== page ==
Trump And Draghi May Bring A Return Of The "European Solvency Crisis": Barclays

Tyler Durden's picture

Since Drahi's infamous "whatever it takes" warning in the summer of 2012, European bond yields have been a one way street lower, and until the recent Trumpflation rally, had tumbled to all time lows, in many cases well below 0%.  There are two catalysts, however, that may be ending Europe's QE-driven free ride, and according to a recent report by Barclays, their names are Donald Trump and Mario Draghi.

First, when looking at the impact of Trump, Barclays notes that his election as US president may have created an additional burden on European budgets: defence spending.

The president-elect has suggested that European NATO members should reach the 2% GDP military spending target, as pledged under the NATO treaty. In 2015, the 22 EU countries that are also NATO members spent on average only 1.4% of GDP on defence, or 1.3% excluding the UK, while the US spent 3.6%. This is a shortfall of USD94bn, or 0.7% of the total GDP of EU-NATO members.

Those countries whose debt to GDP ratios already exceed 100% (Italy, Spain and Portugal) are also the ones with low defence spending and would need to add 0.7-1.1% of GDP in defence spending if they were to reach the 2% target as shown in the figure below.

In Trump carried out his threat and enforced a mandatory topping of contributions, and Italy had to boost its annual defence spending permanently to 2% of GDP (all else equal), its primary surplus would more than halve, from 1.7% currently to 0.7% of GDP. For France, Fillon and Juppe are arguing to increase military spending progressively to 2% of GDP by 2025, while they do not envisage any significant change in stance towards NATO.

It's not just Trump's NATO policies: there is also the impact of the ECB's QE which sooner or later will be tapered off. That, however, will result in the tide going out, and exposing just how naked Europe's economies have been all along.

As Barclays also writes, "the ECB‘s QE has been an important driver of EA growth and public debt dynamics, but at the cost of moral hazard."

 Barclays finds that QE-generated growth, more so than low interest rates, has significantly contributed to a slowdown in the rise of the public debt, particularly in Italy and Spain. As shown in Figure 2, public debt would have risen an alarming 12% in these countries without QE.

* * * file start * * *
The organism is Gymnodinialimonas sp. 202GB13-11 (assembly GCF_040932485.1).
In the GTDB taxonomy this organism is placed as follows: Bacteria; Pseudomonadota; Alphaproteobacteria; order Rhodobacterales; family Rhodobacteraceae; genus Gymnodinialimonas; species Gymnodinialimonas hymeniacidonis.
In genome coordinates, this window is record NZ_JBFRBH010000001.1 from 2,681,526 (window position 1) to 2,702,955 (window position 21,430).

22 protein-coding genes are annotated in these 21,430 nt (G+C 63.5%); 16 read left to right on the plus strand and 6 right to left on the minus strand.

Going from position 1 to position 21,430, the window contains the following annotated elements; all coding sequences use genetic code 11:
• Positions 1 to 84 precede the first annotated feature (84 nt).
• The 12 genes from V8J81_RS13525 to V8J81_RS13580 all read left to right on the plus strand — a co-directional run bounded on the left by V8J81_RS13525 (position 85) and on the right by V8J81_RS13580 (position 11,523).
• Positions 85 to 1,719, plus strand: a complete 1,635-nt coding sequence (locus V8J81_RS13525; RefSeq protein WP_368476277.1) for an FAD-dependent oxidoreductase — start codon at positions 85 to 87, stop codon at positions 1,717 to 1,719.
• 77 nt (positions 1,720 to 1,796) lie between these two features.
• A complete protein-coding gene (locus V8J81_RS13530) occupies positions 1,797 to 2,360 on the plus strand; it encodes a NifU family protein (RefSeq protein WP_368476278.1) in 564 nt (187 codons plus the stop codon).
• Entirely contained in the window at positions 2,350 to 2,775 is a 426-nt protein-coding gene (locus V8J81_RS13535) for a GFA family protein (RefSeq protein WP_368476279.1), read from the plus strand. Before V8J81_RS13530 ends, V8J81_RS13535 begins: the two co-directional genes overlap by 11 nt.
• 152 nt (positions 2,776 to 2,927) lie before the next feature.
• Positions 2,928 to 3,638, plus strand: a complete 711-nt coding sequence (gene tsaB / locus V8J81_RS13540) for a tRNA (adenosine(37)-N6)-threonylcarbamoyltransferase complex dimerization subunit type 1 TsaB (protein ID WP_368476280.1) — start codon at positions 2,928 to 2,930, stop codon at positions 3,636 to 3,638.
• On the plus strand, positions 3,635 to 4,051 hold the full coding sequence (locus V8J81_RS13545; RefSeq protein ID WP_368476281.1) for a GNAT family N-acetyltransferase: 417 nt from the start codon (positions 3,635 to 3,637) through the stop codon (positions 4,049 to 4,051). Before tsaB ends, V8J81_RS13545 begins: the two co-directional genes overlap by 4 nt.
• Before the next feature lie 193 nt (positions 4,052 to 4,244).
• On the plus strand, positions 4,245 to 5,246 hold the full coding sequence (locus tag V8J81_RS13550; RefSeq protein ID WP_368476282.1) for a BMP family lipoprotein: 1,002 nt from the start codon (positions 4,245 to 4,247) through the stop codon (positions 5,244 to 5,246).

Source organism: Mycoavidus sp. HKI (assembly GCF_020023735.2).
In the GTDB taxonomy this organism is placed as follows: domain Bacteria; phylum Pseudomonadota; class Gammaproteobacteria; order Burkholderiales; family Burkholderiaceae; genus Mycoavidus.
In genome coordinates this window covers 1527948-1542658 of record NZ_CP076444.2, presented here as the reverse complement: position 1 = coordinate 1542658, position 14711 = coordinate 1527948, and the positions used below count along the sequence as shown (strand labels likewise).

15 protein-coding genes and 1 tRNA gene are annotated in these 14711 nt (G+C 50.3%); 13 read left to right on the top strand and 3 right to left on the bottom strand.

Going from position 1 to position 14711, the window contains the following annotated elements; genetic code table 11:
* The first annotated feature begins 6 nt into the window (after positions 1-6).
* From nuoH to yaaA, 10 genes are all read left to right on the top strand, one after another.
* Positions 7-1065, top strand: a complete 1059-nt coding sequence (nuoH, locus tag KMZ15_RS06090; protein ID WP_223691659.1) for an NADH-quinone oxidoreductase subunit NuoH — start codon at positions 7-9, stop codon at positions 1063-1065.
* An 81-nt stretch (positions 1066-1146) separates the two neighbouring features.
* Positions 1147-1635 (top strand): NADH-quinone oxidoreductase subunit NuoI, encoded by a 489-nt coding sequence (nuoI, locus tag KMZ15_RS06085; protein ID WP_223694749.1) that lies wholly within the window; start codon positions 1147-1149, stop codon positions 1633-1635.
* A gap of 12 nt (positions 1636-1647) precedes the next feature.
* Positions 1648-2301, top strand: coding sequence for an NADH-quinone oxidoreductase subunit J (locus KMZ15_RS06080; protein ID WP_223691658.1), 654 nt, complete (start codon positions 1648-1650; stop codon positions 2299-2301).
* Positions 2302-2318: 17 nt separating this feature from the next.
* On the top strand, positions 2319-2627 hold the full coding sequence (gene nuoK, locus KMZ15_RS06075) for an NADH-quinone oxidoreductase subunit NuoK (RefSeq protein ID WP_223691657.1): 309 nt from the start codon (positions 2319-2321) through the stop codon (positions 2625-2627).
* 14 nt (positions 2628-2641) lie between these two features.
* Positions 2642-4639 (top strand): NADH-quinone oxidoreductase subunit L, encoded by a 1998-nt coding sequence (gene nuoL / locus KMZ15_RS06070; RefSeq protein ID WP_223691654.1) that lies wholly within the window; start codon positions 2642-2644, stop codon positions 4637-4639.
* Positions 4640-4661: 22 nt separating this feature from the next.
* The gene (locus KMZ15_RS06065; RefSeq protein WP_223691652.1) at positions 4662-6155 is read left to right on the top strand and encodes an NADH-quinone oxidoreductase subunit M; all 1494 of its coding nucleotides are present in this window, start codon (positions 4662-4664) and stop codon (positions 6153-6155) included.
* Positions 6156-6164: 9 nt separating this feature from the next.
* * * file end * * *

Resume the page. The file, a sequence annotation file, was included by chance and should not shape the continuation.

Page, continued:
The British bank's analysis also suggests that those countries with the most significant bond market pressure also pursued the most reforms. But rather than using the temporary relief created by QE to reform and repay public debt, fiscal policy in Italy and Spain became expansionary and reforms ground to a halt. In other words, as we warned all along, all QE does is kick the ball into the ECB's court, while giving lazy, incompetent politicians the justification to do, well, nothing - certainly nothing that may threaten their careers - and simply watch as the stock maret rises, giving the false impression that "things are good."

Debt sustainability issues will likely therefore resurface not only due to higher interest but also, critically, because long-term growth prospects are poor without reforms, and it is now entirely recognized that it was the ECB's fault why Europe's nations - all badly in need of structural reform - abandoned all such efforts; after all why bother when "Mr. Chairman will get to work."

Here are Barclay's details on why solvency concerns will re-emerge for Europe the moment Draghi even whispers a hint that QE is about to get tapered, let along end:

With funding costs at historical lows and QE expected to remain in place for the foreseeable future, few investors are worrying about the long-term sovereign solvency of the euro area. But this could change. Draghi reminded us of the obvious in September, namely that “QE is not forever”. When the tide turns, many euro area sovereigns may very well be confronted with higher “r-g”, not only because of higher r (as monetary policy tightens) but, critically, because of low g, as long-term growth prospects are dismal without reforms.